By Erin Sherbert
By Erin Sherbert
By Leif Haven
By Erin Sherbert
By Chris Roberts
By Kate Conger
By Brian Rinker
By Rachel Swan
The grand opening of Muni's F line extension to Fisherman's Wharf in March marked one step in the rebirth of the city's eastern waterfront. It was also a rebirth of sorts for Stacy & Witbeck, the company that won the contract to finish the city's newest streetcar line.
If not for a well-connected lobbyist and the good graces of Mayor Willie Brown's administration, the San Francisco-based general contractor might be out of business right now. Instead, Stacy & Witbeck wound up with the lion's share of the almost $140 million in contracts to build the F line from the Castro to Fisherman's Wharf, even after the city concluded that the company submitted inflated bills to the tune of almost a half-million dollars.
In 1994, in a test of a new city policy aimed at cracking down on cheating contractors, city officials decided to ban Stacy & Witbeck from receiving any more city jobs for five years. The harsh sanction was the first of its kind, and still stands as the meanest punishment the city has ever imposed on one of its contractors. It was also costly, considering Stacy & Witbeck had garnered more than $150 million worth of work in San Francisco. The sanction was meant to send a message to all bidders for city work that there would be no boondoggles on then-Mayor Frank Jordan's watch, and it was certainly embarrassing for Stacy & Witbeck to be barred from bidding on municipal jobs in its own hometown.
The company fought the suspension all the way to the state Supreme Court. When that didn't work, it looked like Stacy & Witbeck would be out of the running for city jobs through the end of the millennium. But the salvation that was denied by the courts came with the election of Brown, whose administration decided to look more favorably on the company after it hired a close Brown ally as its lobbyist.
Stacy & Witbeck's fall from grace began with a $490,000 bill for F line construction that it submitted in 1992 to the Public Utilities Commission, which managed the municipal railway's affairs at the time. The bill was for work performed above and beyond the original contract. When the PUC looked at the numbers, however, it detected some startling problems. In order to account for the charges, the PUC concluded, Stacy & Witbeck's employees would have had to work more than 24 hours a day for five straight days.
The commission ultimately found that the bill was "grossly inflated," and that Stacy & Witbeck's arithmetic "yielded such grossly untrue results that [the company] knew or should have known that the claim was false." Outraged by what it saw as a serious breach of business ethics, the PUC decided to punish Stacy & Witbeck in 1994 by declaring the company an "irresponsible bidder," and barring it from doing business with the city for five years.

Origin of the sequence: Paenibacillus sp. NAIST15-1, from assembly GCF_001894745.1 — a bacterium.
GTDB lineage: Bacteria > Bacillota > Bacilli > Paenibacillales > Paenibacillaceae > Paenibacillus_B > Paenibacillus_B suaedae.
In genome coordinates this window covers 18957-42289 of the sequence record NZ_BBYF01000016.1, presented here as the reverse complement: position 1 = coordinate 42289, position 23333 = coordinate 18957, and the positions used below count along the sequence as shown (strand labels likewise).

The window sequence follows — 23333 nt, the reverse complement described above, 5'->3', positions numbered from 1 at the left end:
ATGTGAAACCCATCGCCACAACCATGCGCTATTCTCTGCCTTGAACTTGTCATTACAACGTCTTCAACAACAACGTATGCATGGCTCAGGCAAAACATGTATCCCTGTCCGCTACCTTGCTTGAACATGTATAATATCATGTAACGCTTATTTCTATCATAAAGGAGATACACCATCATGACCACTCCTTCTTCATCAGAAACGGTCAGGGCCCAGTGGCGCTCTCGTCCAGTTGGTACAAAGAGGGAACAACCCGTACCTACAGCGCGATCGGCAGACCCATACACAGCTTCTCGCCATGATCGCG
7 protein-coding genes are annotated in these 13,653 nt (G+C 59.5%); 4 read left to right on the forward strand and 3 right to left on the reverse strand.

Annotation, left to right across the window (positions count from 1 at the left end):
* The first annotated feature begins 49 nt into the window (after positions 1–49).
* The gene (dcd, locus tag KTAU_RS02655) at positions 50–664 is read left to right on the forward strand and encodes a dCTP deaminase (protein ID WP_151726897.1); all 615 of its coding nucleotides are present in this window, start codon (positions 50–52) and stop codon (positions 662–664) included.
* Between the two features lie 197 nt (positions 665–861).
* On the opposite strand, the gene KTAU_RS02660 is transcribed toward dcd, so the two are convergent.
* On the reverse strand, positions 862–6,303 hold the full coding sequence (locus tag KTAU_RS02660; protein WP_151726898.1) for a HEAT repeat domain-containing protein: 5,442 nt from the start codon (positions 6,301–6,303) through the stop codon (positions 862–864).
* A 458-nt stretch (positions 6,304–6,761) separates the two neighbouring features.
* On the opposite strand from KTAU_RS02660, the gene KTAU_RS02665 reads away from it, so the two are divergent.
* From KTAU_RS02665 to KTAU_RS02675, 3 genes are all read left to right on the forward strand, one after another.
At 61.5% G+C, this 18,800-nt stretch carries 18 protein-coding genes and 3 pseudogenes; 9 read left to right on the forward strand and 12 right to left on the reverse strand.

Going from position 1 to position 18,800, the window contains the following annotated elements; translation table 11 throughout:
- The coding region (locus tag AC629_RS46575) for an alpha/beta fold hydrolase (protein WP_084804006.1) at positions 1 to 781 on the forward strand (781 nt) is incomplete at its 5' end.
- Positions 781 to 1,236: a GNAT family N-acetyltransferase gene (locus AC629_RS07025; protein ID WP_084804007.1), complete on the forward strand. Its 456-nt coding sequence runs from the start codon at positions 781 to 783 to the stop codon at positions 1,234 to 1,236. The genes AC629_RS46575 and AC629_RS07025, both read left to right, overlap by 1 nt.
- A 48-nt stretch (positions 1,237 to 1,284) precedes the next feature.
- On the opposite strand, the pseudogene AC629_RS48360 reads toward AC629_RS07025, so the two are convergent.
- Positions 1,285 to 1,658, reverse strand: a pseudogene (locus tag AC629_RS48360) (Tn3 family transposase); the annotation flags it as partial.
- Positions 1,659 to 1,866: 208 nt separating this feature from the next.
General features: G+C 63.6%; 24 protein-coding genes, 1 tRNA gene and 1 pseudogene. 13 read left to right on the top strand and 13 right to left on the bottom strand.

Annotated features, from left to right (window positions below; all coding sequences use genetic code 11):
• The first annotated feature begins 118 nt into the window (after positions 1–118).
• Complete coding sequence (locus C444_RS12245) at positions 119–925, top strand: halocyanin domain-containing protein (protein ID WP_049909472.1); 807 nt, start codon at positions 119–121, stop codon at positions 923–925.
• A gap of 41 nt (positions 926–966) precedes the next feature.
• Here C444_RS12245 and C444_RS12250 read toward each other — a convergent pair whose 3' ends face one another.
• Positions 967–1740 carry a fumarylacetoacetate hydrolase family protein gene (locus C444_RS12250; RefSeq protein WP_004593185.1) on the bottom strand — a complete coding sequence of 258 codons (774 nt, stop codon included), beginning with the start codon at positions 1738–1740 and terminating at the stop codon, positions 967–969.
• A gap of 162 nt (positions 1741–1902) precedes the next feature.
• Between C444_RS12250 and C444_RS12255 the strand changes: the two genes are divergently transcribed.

City officials applauded the action. "My question is how many times and how many other contractors have played fast and loose with our money?" then-Supervisor Susan Leal told reporters. "I'm very pleased the PUC has stepped up to this issue."
Attorneys for Stacy & Witbeck argued that the bill was legitimate. The charges, while maybe a little bit off, were nothing out of the ordinary, they said in court briefs, and if the city enforced the penalty Stacy & Witbeck would surely go out of business.
But city officials under Jordan rejected the contractor's pleas. The company went on to appeal the disbarment in San Francisco Superior Court, which granted the company an injunction, but the state's Court of Appeals and Supreme Court ruled that the city had acted within its rights. Stacy & Witbeck began serving its debarment effective September 1995.
The contractor apparently had run out of options, but then Brown ran for mayor. David Stacy, the company's co-owner, contributed $500 to Brown's campaign, and didn't stop there.
In 1996, after Brown was in office, Stacy & Witbeck hired as its agent Jim Gonzalez, who had worked as the mayor's campaign field manager before registering as a lobbyist. Gonzalez, in turn, got the company access to mayoral appointees such as Emilio Cruz, Brown's choice for general manager at Muni, and Rudy Nothenberg, Brown's pick as chairperson of the Public Transportation Commission.
Gonzalez says his work with both of these men during the election helped him open doors that had previously been closed to Stacy & Witbeck. "They would read my client's letters," Gonzalez says. "The Jordan administration wouldn't budge, but I was able to get my client's issues before these new policy-makers. That's all a lobbyist can do."
Stacy & Witbeck paid Gonzalez $16,200 in 1996, and saw almost instant results. By late summer of that year, the Public Transportation Commission, led by Nothenberg and four other Brown appointees, lifted the company's ban before it had lasted even a year. In return, Stacy & Witbeck agreed to donate $250,000 worth of work, drop its lawsuit against the city for its debarment, and promise that it would never make a similar mistake again. Stacy & Witbeck never admitted any wrongdoing.
The commission's decision to absolve Stacy & Witbeck was made against the advice of the city attorney. "There were people in government -- I can't be more specific -- who didn't want that firm debarred," Deputy City Attorney Mark Slavin says. "We felt that there had not been a sufficient learning experience on the part of Stacy & Witbeck. But we only serve as counsel. The department makes the final decisions."